Antitrust Challenges for the Obama Administration
With the impending retirement of Supreme Court Justice David Souter, Washington is gearing up for yet another noisy battle over abortion. To my mind, that's a missed opportunity. For rather than spending all our time trying to ferret out the nominee's stance on Roe v. Wade, we could be grilling her on her views on Verizon v. Trinko.
Never heard of Trinko? That's the case in which Justice Antonin Scalia, writing for a unanimous court, effectively stomped all over decades of antitrust precedent and enshrined in case law the view of Chicago school economists that monopolies are actually good for consumers because they attract the money and talent necessary for innovation.
In fact, those who favor active and aggressive application of the antitrust laws haven't won a victory in the Supreme Court in 16 years. During much of that time, the idea took hold in the courts and in the enforcement agencies that markets could generally be relied on to correct their own excesses. Now that the Wall Street meltdown has exposed that fantasy and eroded public faith in unregulated markets, President Obama has a golden opportunity to put antitrust enforcement back on the public agenda.
Even with the political winds at his back, however, it won't be easy.
Last week, Christine Varney, the Justice Department's new antitrust chief, took the unusual step of rescinding guidelines on predatory conduct by dominant firms that the Bush administration had issued only months before. The guidelines had reassured firms with large market shares that the government would go after only the most brazen business practices designed to crush competitors or to keep new companies from entering the market -- and then only if consumer harm substantially outweighed the benefits. Varney said that on her watch, the onus would be on dominant firms to show that exclusionary or restrictive practices were not anticompetitive.
This approach will get its first test soon when the Federal Trade Commission -- which has similar and weirdly overlapping antitrust responsibility -- will decide whether Intel's practice of offering big volume discounts on its computer chips is nothing more than a kickback meant to throttle competitors. Last week, the European Union concluded that the discounts and other practices were anticompetitive and slapped Intel with a record $1.7 billion fine. But while European law focuses much more on maintaining competition, American antitrust law focuses on prices and whether a practice or a merger will cause direct harm to consumers. And since Intel's volume discounts lower prices rather than raise them, the burden is on the FTC to show why they should be barred.
To do so, the FTC may have to convince the courts that the economics of high-tech industries such as software and computer chips are significantly different from those of the "old economy" and require new and different tests for predatory behavior. And that's where things become difficult, because the FTC then runs up against the natural disinclination of many judges to engage in a bit of judicial activism, stretching old precedents or creating new ones.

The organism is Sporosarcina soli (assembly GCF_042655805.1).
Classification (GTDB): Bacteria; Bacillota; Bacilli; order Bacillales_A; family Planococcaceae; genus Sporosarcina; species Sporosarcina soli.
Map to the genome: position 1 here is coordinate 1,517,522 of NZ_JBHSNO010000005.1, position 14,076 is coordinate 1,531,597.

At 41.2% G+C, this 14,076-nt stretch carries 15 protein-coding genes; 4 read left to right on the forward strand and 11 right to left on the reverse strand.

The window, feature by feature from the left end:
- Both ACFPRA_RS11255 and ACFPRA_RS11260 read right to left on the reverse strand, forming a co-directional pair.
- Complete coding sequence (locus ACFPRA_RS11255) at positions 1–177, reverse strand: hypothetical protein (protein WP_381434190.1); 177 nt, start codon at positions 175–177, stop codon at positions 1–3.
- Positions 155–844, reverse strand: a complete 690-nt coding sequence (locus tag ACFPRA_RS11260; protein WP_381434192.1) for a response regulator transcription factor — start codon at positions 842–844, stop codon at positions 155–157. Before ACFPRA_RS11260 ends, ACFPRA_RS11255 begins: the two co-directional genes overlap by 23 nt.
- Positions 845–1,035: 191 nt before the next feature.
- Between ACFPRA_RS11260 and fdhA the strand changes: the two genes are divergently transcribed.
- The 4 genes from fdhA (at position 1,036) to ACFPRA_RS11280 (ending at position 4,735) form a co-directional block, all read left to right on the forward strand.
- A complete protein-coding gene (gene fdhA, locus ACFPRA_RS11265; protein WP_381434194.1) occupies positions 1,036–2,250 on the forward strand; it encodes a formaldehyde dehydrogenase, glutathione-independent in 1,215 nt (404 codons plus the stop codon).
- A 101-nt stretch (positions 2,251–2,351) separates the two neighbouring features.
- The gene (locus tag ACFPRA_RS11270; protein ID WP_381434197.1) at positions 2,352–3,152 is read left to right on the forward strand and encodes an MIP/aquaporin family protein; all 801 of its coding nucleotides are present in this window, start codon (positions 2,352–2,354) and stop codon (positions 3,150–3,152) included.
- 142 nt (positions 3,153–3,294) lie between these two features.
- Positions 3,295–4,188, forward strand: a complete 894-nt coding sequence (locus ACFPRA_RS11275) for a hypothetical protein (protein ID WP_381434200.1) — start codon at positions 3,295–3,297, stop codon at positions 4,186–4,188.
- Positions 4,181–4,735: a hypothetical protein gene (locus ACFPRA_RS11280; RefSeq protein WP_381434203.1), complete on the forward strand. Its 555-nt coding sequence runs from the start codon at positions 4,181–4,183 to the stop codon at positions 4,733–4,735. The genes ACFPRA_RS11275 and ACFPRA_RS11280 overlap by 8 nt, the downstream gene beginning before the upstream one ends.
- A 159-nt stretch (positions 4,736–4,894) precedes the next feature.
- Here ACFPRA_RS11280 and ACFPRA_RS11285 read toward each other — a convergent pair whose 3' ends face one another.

High-tech cases often rest on the proposition that a particular practice, or a merger, will lessen the number of rivals in a market and thereby lessen the intensity of the competition to create new products. It is well established in economic theory that anything that weakens competition in this "market for innovation" will eventually raise prices or reduce the speed at which they decline. But because it is usually not possible to predict the extent of these effects with any precision, such cases demand the kind of speculation that judges are often loath to engage in.
Think of it this way: Show a judge a study by a reputable economist concluding that a merger will raise retail prices 10 percent in the market for office supplies, and you've got a slam-dunk case. But ask a judge to bar a merger of two drug companies that will reduce costs by billions of dollars a year, solely because the merger might reduce the number of labs working on ovarian cancer and possibly delay the day when a cure is found, and you've got an uphill legal battle on your hands.
Varney will soon get a chance to test some of these antitrust theories and demonstrate her enforcement mettle if the Justice Department moves to block the merger of Ticketmaster, the country's biggest seller of tickets to rock concerts and sporting events, with Live Nation, the largest manager of music talent and music venues. It is almost certain that it will. Ticketmaster, after all, has a history of predatory behavior that has helped drive up ticket prices, winning the enmity of a number of big-name entertainers. And Live Nation's recent entry into the ticket business had offered the best challenge in years to Ticketmaster's market dominance.
Best of all, U.S. v. Ticketmaster would give Varney the opportunity to stand arm in arm with Bruce Springsteen and Pearl Jam and offer a generation of Americans a lesson about antitrust law and another good reason for caring about who sits on the Supreme Court.